A state-run Chinese website has launched a bitter attack on the Dalai Lama, accusing the exiled Buddhist leader of “Nazi” racial policies and of inciting Tibetans to set themselves on fire.(1)
As Mike Godwin observed, “given enough time, in any online discussion—regardless of topic or scope—someone inevitably criticizes some point made in the discussion by comparing it to beliefs held by Hitler and the Nazis.”(2)
This is all very rich, considering how the current Chinese Government modeled part of their Olympic Complex in Beijing (2008) after Nazi themes, even employing the grand-son of Hitler’s architect for the Third Reich: Albert Speer.
Well played, indeed.
The police in South Korea are clamping down on paintball teams in South Korea under the guise of security ahead of the Nuclear Security Summit in Seoul. There is no word of or comment from the police about fight clubs however.
This is from an answer/question episode that occurred between the ticket gate and the actual plane that was flying me back to Korea.
“Where are you going?” (Guess what the response was)
“How long will you be there?”
“What do you do there?”
(“male exotic dancer” or “professional drunk” are my favorite responses)
“Do you have any large amounts of money on you?” and
“how much money do you have (on you) now?”
My answer was “four dollars in cash”.
Park Geun-hye wants to build a new airport, ahead of elections. Instead of wasting more tax money, why not simply build a tall diving platform where she and members of her newly named party can jump off and flap their arms?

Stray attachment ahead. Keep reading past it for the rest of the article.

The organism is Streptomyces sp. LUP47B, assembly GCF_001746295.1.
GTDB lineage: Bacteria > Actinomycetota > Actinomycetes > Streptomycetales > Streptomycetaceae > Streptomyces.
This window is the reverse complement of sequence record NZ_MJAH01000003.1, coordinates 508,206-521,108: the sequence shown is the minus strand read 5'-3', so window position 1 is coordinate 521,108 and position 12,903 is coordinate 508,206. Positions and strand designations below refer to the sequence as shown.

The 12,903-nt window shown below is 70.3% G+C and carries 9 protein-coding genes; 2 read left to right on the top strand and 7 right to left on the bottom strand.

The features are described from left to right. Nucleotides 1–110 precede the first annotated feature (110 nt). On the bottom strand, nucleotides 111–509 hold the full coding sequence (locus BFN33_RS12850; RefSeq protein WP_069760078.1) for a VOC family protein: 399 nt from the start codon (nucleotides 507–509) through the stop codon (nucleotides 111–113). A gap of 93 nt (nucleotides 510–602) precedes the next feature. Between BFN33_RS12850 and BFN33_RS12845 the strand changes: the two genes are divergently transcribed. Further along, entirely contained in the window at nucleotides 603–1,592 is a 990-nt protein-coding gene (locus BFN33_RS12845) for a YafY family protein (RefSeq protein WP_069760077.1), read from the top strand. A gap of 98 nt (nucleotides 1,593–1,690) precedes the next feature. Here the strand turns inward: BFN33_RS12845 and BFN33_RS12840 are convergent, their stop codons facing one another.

“One thing Mr. Obama and I agree on is jobs, it was three years ago that I met President Obama, and there was one thing that we talked about, and that was on President Obama’s mind, and that was how to revive the U.S. automotive industry.”. . . “Let me tell you one thing, that is not true, I am here with President Obama today to give this promise to you: The Korea free trade agreement will not take away any of your jobs(US auto workers), rather, it will create more jobs for you and your family. This is the pledge I give you today.”(link)
I’d vote for him, especially since he is neither Republican or Democrat and since the idea of public transportation is out of reach for most of America, maybe a few canals might help.